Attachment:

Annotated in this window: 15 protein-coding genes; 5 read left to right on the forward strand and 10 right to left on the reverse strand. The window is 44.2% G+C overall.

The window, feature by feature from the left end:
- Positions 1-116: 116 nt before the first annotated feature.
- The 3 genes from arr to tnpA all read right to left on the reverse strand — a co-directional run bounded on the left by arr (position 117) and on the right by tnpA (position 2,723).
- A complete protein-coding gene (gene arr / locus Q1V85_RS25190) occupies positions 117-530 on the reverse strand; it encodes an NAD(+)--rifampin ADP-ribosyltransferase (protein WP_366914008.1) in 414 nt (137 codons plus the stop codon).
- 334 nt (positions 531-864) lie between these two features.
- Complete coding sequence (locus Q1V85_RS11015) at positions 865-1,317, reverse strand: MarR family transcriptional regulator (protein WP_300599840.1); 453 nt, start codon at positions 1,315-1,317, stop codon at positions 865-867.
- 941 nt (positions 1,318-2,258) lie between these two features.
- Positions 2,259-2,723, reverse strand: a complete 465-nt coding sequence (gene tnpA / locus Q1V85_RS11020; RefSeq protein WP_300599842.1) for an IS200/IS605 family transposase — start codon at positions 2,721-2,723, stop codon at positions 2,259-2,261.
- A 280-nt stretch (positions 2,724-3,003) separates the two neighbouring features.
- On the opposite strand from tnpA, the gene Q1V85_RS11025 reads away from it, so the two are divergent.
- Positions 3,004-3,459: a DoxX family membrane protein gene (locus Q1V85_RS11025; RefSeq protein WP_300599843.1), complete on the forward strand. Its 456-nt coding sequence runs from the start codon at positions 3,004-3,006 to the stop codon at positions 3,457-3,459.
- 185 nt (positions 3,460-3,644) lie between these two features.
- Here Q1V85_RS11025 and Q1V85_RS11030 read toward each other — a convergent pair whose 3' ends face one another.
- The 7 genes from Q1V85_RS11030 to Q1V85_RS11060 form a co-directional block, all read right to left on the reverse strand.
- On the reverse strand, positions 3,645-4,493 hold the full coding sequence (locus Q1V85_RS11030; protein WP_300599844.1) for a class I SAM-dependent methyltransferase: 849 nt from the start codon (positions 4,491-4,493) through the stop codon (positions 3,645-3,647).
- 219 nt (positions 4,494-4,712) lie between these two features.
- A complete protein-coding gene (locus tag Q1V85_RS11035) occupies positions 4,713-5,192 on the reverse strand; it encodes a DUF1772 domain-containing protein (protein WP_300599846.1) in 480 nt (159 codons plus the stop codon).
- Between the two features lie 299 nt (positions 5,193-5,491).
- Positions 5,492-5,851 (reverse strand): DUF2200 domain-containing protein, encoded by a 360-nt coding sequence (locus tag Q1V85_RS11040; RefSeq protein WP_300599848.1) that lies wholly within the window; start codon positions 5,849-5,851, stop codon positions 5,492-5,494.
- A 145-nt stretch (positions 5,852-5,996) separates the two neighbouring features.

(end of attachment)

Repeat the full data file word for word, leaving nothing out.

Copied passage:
Annotated in this window: 15 protein-coding genes; 5 read left to right on the forward strand and 10 right to left on the reverse strand. The window is 44.2% G+C overall.

The window, feature by feature from the left end:
- Positions 1-116: 116 nt before the first annotated feature.
- The 3 genes from arr to tnpA all read right to left on the reverse strand — a co-directional run bounded on the left by arr (position 117) and on the right by tnpA (position 2,723).
- A complete protein-coding gene (gene arr / locus Q1V85_RS25190) occupies positions 117-530 on the reverse strand; it encodes an NAD(+)--rifampin ADP-ribosyltransferase (protein WP_366914008.1) in 414 nt (137 codons plus the stop codon).
- 334 nt (positions 531-864) lie between these two features.
- Complete coding sequence (locus Q1V85_RS11015) at positions 865-1,317, reverse strand: MarR family transcriptional regulator (protein WP_300599840.1); 453 nt, start codon at positions 1,315-1,317, stop codon at positions 865-867.
- 941 nt (positions 1,318-2,258) lie between these two features.
- Positions 2,259-2,723, reverse strand: a complete 465-nt coding sequence (gene tnpA / locus Q1V85_RS11020; RefSeq protein WP_300599842.1) for an IS200/IS605 family transposase — start codon at positions 2,721-2,723, stop codon at positions 2,259-2,261.
- A 280-nt stretch (positions 2,724-3,003) separates the two neighbouring features.
- On the opposite strand from tnpA, the gene Q1V85_RS11025 reads away from it, so the two are divergent.
- Positions 3,004-3,459: a DoxX family membrane protein gene (locus Q1V85_RS11025; RefSeq protein WP_300599843.1), complete on the forward strand. Its 456-nt coding sequence runs from the start codon at positions 3,004-3,006 to the stop codon at positions 3,457-3,459.
- 185 nt (positions 3,460-3,644) lie between these two features.
- Here Q1V85_RS11025 and Q1V85_RS11030 read toward each other — a convergent pair whose 3' ends face one another.
- The 7 genes from Q1V85_RS11030 to Q1V85_RS11060 form a co-directional block, all read right to left on the reverse strand.
- On the reverse strand, positions 3,645-4,493 hold the full coding sequence (locus Q1V85_RS11030; protein WP_300599844.1) for a class I SAM-dependent methyltransferase: 849 nt from the start codon (positions 4,491-4,493) through the stop codon (positions 3,645-3,647).
- 219 nt (positions 4,494-4,712) lie between these two features.
- A complete protein-coding gene (locus tag Q1V85_RS11035) occupies positions 4,713-5,192 on the reverse strand; it encodes a DUF1772 domain-containing protein (protein WP_300599846.1) in 480 nt (159 codons plus the stop codon).
- Between the two features lie 299 nt (positions 5,193-5,491).
- Positions 5,492-5,851 (reverse strand): DUF2200 domain-containing protein, encoded by a 360-nt coding sequence (locus tag Q1V85_RS11040; RefSeq protein WP_300599848.1) that lies wholly within the window; start codon positions 5,849-5,851, stop codon positions 5,492-5,494.
- A 145-nt stretch (positions 5,852-5,996) separates the two neighbouring features.